Date on Master's Thesis/Doctoral Dissertation


Document Type

Doctoral Dissertation

Degree Name

Ph. D.

Department (Legacy)

Department of Leadership, Foundations, and Human Resource Education

Committee Chair

Petrosko, Joseph M., 1947-

Author's Keywords

Alternative schools; Discipline; Juvenile detention


Problem children--Education--United States; Alternative schools--United States; School discipline--United States; Juvenile detention--United States; School children--United States--Discipline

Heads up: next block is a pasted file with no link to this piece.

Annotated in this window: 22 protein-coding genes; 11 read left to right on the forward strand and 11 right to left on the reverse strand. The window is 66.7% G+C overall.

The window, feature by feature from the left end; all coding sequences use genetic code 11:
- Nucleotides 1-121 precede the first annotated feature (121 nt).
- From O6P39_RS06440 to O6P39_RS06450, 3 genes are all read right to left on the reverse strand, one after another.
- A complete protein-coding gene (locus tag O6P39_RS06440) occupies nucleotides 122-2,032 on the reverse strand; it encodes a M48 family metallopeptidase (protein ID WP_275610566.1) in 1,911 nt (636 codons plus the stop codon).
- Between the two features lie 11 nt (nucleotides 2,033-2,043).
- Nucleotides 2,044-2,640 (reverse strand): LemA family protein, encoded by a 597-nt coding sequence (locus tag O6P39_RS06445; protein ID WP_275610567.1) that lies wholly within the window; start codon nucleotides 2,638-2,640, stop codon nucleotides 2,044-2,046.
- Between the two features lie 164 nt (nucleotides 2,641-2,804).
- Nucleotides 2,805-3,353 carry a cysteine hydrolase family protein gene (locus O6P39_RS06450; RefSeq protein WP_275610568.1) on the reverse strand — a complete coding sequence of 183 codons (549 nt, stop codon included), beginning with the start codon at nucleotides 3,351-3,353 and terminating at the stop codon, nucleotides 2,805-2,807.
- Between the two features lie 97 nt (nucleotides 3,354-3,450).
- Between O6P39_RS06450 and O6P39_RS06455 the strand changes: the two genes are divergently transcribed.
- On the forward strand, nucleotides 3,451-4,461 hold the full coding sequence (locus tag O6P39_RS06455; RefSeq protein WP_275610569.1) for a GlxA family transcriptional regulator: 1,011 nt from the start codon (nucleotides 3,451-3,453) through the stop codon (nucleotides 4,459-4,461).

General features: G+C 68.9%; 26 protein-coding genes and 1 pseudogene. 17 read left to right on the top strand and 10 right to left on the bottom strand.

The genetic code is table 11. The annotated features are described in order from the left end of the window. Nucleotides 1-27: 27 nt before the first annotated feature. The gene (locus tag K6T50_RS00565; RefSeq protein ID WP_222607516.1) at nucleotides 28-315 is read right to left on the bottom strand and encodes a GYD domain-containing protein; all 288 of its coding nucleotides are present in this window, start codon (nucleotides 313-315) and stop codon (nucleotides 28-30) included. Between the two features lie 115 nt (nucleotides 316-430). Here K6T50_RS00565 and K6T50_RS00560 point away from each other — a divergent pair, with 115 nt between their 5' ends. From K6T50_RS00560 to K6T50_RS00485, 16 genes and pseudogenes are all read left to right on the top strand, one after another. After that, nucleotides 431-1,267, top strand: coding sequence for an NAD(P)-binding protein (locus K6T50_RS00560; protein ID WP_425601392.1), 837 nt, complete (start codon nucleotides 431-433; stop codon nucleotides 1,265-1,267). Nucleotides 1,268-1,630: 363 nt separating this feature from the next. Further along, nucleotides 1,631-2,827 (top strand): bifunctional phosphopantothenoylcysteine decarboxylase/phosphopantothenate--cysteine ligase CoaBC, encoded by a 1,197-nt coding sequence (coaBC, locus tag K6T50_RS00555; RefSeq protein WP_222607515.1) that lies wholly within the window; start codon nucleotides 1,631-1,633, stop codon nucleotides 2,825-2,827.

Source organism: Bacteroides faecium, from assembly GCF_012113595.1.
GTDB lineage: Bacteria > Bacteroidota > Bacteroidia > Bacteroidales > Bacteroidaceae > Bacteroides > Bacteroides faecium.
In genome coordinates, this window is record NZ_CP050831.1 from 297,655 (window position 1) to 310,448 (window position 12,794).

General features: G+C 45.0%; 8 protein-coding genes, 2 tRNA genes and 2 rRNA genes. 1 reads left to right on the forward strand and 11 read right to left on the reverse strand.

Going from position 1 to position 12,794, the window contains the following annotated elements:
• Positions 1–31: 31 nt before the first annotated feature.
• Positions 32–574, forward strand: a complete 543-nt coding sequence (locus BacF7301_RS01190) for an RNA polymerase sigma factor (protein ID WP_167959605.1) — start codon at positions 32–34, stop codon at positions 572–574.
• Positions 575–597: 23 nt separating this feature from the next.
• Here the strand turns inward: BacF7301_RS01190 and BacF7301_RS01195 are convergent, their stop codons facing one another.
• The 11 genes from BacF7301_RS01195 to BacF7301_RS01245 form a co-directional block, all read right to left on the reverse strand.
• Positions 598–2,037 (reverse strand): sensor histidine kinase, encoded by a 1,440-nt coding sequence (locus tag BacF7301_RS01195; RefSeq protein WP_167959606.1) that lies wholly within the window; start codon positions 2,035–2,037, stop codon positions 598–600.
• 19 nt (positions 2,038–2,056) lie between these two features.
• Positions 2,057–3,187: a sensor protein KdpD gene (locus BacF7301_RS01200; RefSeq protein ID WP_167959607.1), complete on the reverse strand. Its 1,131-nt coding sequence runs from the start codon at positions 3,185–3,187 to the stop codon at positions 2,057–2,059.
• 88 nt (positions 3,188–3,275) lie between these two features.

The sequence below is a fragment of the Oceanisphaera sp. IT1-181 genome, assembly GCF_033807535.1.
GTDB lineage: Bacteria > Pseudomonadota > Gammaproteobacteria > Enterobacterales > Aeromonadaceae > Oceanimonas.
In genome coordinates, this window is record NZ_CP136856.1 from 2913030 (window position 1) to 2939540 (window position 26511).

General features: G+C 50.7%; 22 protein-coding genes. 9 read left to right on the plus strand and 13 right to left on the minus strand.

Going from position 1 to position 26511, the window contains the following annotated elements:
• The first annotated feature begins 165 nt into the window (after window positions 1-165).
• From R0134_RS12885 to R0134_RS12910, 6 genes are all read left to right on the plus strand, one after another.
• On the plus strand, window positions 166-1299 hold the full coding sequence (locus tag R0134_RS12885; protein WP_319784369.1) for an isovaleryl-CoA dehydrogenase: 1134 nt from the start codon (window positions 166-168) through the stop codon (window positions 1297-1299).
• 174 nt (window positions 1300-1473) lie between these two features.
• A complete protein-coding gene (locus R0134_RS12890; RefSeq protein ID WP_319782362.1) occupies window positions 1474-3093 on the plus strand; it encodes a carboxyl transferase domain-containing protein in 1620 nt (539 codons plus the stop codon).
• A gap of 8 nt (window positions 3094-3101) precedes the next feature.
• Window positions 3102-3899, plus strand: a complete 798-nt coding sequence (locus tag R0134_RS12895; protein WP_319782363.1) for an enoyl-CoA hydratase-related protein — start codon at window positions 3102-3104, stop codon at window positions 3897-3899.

Alternative school settings for students who are identified as "disruptive or dangerous" are playing an increasingly prominent role in the world of public education, yet many gaps in the research literature are abound. This dissertation study is an effort to contribute to an understanding of the students placed in these alternative schools, identify longitudinal predictors of placement, and assess the risk of subsequent involvement of the juvenile justice system. The study sample consisted of an entire cohort of third grade children in a large metropolitan school district. Through the use of the methodological technique of discrete-time hazard analysis, time-constant and time-varying predictors of placement between 3 rd and 12th grade were examined. The predictor variables used in the study included student demographic, academic and non-academic characteristics that were extracted through the districts large data warehouse. Also under examination in this study was whether, and if so when, students who experienced alternative school placement subsequently experienced a juvenile detention before 12th grade. The results of this study indicated that cumulatively, 9% of the total cohort experienced placement in a disciplinary school by the end of 12th grade. The hazard of placement was greatest in 7th grade. African-American males were disproportionately represented among students placed. The discrete-time hazard models revealed that variables minority, male, free/reduced lunch status, school mobility, Emotional- Behavioral disability, absenteeism, and grade retention were significant predictors of placement through time. Out of school suspension remained the strongest predictor even when controlling for other significant predictors. Over a third of the student placed in alternative school experienced a subsequent juvenile detention. Of those placed in alternative school during elementary, half experienced juvenile detention before the end of 12th grade. Logistic regression results indicated that race and gender were significant predictors of subsequent juvenile detention. Implications for policy, practice and future research are presented in the final chapter.